The Kremlin's Gas Games in Europe: Implications for Policy Makers

May 24, 2017 - 1:00 pm

Dirksen Senate Office Building, SD-106
Washington, DC
Keynote Address:
 
The Hon. Jeanne Shaheen
US Senator for New Hampshire
US Senate


A coversation with:

Mr. Edward Chow
Senior Fellow, Energy and National Security Program
Center for Strategic and International Studies

Mr. Bud Coote
Senior Fellow, Global Energy Center
Atlantic Council


Mr. Ilya Zaslavskiy
Author

“The Kremlin’s Gas Games in Europe: Implications for Policy Makers”
 
Moderated by:

Ms. Emily Meredith
Deputy Bureau Chief
Energy Intelligence

 
Please join the Atlantic Council's Dinu Patriciu Eurasia Center and Global Energy Center, in partnership with the Free Russia Foundation for the launch of a new Atlantic Council policy paper, The Kremlin’s Gas Games in Europe: Implications for Policy Makers.
 
In The Kremlin’s Gas Games in Europe, Mr. Zaslavskiy presents policy recommendations for US and European policy makers as the European Union negotiates Gazprom’s latest pipeline project, Nord Stream 2. Examining previous Gazprom pipeline projects, the author argues that while Gazprom presents itself as an independent competitive firm, it has a consistent track record of acting as an arm of the Kremlin’s foreign and economic policy. Nord Stream 2, Mr. Zaslavskiy concludes, will present a major challenge to European law and EU principles and jeopardize the security interests of the United States and its European allies.
 
The event will feature a keynote address by US Senator Jeanne Shaheen and a panel of experts that will discuss Nord Stream 2, Russia’s energy policies, as well as share policy recommendations for the US and Europe.
 
We hope you can join us for this timely discussion.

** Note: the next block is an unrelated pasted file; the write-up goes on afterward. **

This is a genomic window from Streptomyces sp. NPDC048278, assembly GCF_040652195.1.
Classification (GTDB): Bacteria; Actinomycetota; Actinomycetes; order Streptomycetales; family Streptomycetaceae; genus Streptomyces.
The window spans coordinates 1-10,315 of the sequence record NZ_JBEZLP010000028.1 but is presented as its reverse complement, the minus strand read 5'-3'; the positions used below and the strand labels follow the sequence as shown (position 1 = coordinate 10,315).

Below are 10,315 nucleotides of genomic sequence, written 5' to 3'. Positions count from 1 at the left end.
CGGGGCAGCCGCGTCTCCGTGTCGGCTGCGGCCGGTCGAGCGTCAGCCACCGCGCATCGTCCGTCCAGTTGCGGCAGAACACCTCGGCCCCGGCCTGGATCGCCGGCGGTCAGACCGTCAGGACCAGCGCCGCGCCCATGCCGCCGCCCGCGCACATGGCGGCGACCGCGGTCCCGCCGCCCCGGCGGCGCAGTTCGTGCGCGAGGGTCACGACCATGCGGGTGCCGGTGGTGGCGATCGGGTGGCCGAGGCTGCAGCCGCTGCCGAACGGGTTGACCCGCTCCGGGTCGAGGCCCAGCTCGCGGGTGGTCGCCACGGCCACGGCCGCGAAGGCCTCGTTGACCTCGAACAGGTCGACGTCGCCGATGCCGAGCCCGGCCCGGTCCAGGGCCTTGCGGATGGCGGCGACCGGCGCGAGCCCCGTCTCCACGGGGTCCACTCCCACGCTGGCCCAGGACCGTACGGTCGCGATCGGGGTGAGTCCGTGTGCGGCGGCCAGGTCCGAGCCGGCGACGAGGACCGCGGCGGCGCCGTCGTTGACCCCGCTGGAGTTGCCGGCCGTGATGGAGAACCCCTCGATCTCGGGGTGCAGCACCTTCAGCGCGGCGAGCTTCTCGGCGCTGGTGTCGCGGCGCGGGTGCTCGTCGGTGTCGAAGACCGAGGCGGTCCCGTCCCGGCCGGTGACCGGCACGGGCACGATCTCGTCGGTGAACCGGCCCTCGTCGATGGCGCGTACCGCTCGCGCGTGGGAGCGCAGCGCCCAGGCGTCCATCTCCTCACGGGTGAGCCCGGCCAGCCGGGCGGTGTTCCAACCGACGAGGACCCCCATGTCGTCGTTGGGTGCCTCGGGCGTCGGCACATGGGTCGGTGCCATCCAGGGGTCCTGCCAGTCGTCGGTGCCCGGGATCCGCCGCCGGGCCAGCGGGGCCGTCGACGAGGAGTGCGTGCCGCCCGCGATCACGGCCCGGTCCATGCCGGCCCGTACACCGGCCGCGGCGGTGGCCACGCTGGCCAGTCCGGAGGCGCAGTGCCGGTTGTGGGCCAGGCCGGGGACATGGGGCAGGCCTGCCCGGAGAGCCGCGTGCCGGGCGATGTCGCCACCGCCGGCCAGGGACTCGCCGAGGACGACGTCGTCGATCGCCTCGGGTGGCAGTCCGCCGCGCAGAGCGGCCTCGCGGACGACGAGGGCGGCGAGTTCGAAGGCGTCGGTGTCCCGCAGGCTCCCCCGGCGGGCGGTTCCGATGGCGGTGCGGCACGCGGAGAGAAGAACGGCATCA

On Twitter? Follow @ACEurasia
Dirksen Senate Office Building
(Room SD-106)

 

Bios

 Jeanne Shaheen has served in the US Senate since 2009 and is a member of the Senate Committees on Armed Services, Foreign Relations, Appropriations, and is ranking member of the Small Business and Entrepreneurship Committee. As a former small business owner, Senator Shaheen has worked to keep the US economy competitive in the global marketplace through her efforts on the Small Business Committee and through legislation such as the Small Business Jobs Act and the Small Business Innovation Research program. As ranking member and the former chair of the Foreign Relations Subcommittee on European Affairs, Senator Shaheen was an outspoken proponent of the New Strategic Arms Reduction Treaty (New START). She helped to secure its ratification, enabling the United States to resume critical inspections of Russia's nuclear arsenal. Senator Shaheen served as governor of New Hampshire from 1997 to 2003. Between her time as governor and election to the US Senate, Senator Shaheen served as the director of Harvard University's Institute of Politics at the Kennedy School of Government.

Edward Chow, a senior fellow in the energy and national security program at the Center for Strategic and International Studies (CSIS), is an international energy expert with more than thirty-five years of industry experience. He has worked in Asia, the Middle East, Africa, South America, Europe, Russia, and the Caspian region. He has developed government policy and business strategy, as well as successfully negotiated complex, multi-billion-dollar international business ventures. He specializes in oil and gas investments in emerging economies. He has advised governments, international financial institutions, major oil companies, and leading multinational corporations. Mr. Chow spent twenty years with Chevron Corporation in the United States and on overseas assignments. He was head of international external affairs at headquarters in California. He played a leading role in negotiating international commercial agreements. While he was Chevron’s principal international representative in Washington, he worked closely with the White House, Capitol Hill, federal departments and agencies, foreign governments, international financial institutions, and the foreign policy community on international economic policy affecting worldwide energy investments. Between 1989 and 1991, he was based in Beijing as Chevron’s country manager for China. Mr. Chow is a graduate of Ohio University with a bachelor’s degree in economics and a master’s degree in international affairs. He has published articles in leading academic and foreign policy journals on global energy developments; spoken on energy at international conferences, universities, and think tanks in the United States, Europe, and Asia; and appeared on major international media.